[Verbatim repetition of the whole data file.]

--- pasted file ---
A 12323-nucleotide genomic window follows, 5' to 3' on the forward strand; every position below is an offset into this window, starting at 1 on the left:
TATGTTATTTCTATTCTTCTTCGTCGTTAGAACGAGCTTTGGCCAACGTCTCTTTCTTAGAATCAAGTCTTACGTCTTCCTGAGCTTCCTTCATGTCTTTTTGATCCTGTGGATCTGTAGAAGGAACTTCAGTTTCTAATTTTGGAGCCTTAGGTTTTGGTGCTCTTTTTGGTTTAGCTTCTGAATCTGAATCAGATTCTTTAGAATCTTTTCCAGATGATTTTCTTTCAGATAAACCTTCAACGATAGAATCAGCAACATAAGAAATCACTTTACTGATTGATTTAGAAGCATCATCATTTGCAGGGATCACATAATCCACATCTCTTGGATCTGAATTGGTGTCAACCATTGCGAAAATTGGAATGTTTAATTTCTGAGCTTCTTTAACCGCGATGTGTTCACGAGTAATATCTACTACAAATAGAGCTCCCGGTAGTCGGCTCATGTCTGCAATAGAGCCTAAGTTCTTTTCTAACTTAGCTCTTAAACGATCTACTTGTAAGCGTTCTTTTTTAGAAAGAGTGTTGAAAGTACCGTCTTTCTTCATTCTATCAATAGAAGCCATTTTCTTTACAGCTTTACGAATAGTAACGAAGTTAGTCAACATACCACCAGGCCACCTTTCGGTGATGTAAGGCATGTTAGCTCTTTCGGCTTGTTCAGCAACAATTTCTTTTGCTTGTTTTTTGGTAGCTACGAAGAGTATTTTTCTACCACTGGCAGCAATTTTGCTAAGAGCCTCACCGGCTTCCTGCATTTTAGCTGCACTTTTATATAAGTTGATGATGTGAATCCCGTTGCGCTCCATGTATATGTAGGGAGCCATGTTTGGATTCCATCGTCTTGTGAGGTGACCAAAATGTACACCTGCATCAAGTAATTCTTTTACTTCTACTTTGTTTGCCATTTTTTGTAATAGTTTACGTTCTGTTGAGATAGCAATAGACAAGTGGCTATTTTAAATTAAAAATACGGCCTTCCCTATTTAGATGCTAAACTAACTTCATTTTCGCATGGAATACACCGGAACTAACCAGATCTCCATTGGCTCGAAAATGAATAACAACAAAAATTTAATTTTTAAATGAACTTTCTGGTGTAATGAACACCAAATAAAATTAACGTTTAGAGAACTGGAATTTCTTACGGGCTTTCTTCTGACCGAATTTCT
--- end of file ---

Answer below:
A 12323-nucleotide genomic window follows, 5' to 3' on the forward strand; every position below is an offset into this window, starting at 1 on the left:
TATGTTATTTCTATTCTTCTTCGTCGTTAGAACGAGCTTTGGCCAACGTCTCTTTCTTAGAATCAAGTCTTACGTCTTCCTGAGCTTCCTTCATGTCTTTTTGATCCTGTGGATCTGTAGAAGGAACTTCAGTTTCTAATTTTGGAGCCTTAGGTTTTGGTGCTCTTTTTGGTTTAGCTTCTGAATCTGAATCAGATTCTTTAGAATCTTTTCCAGATGATTTTCTTTCAGATAAACCTTCAACGATAGAATCAGCAACATAAGAAATCACTTTACTGATTGATTTAGAAGCATCATCATTTGCAGGGATCACATAATCCACATCTCTTGGATCTGAATTGGTGTCAACCATTGCGAAAATTGGAATGTTTAATTTCTGAGCTTCTTTAACCGCGATGTGTTCACGAGTAATATCTACTACAAATAGAGCTCCCGGTAGTCGGCTCATGTCTGCAATAGAGCCTAAGTTCTTTTCTAACTTAGCTCTTAAACGATCTACTTGTAAGCGTTCTTTTTTAGAAAGAGTGTTGAAAGTACCGTCTTTCTTCATTCTATCAATAGAAGCCATTTTCTTTACAGCTTTACGAATAGTAACGAAGTTAGTCAACATACCACCAGGCCACCTTTCGGTGATGTAAGGCATGTTAGCTCTTTCGGCTTGTTCAGCAACAATTTCTTTTGCTTGTTTTTTGGTAGCTACGAAGAGTATTTTTCTACCACTGGCAGCAATTTTGCTAAGAGCCTCACCGGCTTCCTGCATTTTAGCTGCACTTTTATATAAGTTGATGATGTGAATCCCGTTGCGCTCCATGTATATGTAGGGAGCCATGTTTGGATTCCATCGTCTTGTGAGGTGACCAAAATGTACACCTGCATCAAGTAATTCTTTTACTTCTACTTTGTTTGCCATTTTTTGTAATAGTTTACGTTCTGTTGAGATAGCAATAGACAAGTGGCTATTTTAAATTAAAAATACGGCCTTCCCTATTTAGATGCTAAACTAACTTCATTTTCGCATGGAATACACCGGAACTAACCAGATCTCCATTGGCTCGAAAATGAATAACAACAAAAATTTAATTTTTAAATGAACTTTCTGGTGTAATGAACACCAAATAAAATTAACGTTTAGAGAACTGGAATTTCTTACGGGCTTTCTTCTGACCGAATTTCT